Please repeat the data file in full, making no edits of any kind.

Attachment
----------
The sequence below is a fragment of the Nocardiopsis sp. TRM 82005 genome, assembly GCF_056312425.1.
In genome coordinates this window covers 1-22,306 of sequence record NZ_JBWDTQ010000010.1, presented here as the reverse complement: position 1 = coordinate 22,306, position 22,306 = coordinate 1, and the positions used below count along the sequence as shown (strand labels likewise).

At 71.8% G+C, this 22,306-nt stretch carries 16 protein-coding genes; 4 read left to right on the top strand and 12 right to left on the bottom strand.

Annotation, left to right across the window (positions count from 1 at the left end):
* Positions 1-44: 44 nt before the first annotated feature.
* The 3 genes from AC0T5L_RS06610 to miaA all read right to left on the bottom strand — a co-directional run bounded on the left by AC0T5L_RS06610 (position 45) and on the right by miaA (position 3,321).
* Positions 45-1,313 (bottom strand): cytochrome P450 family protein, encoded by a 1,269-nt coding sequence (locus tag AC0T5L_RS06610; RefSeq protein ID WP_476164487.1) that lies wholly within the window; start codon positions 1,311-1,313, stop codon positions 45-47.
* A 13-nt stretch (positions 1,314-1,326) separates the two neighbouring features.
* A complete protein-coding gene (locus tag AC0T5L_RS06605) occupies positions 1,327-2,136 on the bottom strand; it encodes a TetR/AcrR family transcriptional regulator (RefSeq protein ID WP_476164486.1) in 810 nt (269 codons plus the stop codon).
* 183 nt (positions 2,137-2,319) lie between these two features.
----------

The sequence below is a fragment of the Nocardiopsis sp. TRM 82005 genome, assembly GCF_056312425.1.
In genome coordinates this window covers 1-22,306 of sequence record NZ_JBWDTQ010000010.1, presented here as the reverse complement: position 1 = coordinate 22,306, position 22,306 = coordinate 1, and the positions used below count along the sequence as shown (strand labels likewise).

At 71.8% G+C, this 22,306-nt stretch carries 16 protein-coding genes; 4 read left to right on the top strand and 12 right to left on the bottom strand.

Annotation, left to right across the window (positions count from 1 at the left end):
* Positions 1-44: 44 nt before the first annotated feature.
* The 3 genes from AC0T5L_RS06610 to miaA all read right to left on the bottom strand — a co-directional run bounded on the left by AC0T5L_RS06610 (position 45) and on the right by miaA (position 3,321).
* Positions 45-1,313 (bottom strand): cytochrome P450 family protein, encoded by a 1,269-nt coding sequence (locus tag AC0T5L_RS06610; RefSeq protein ID WP_476164487.1) that lies wholly within the window; start codon positions 1,311-1,313, stop codon positions 45-47.
* A 13-nt stretch (positions 1,314-1,326) separates the two neighbouring features.
* A complete protein-coding gene (locus tag AC0T5L_RS06605) occupies positions 1,327-2,136 on the bottom strand; it encodes a TetR/AcrR family transcriptional regulator (RefSeq protein ID WP_476164486.1) in 810 nt (269 codons plus the stop codon).
* 183 nt (positions 2,137-2,319) lie between these two features.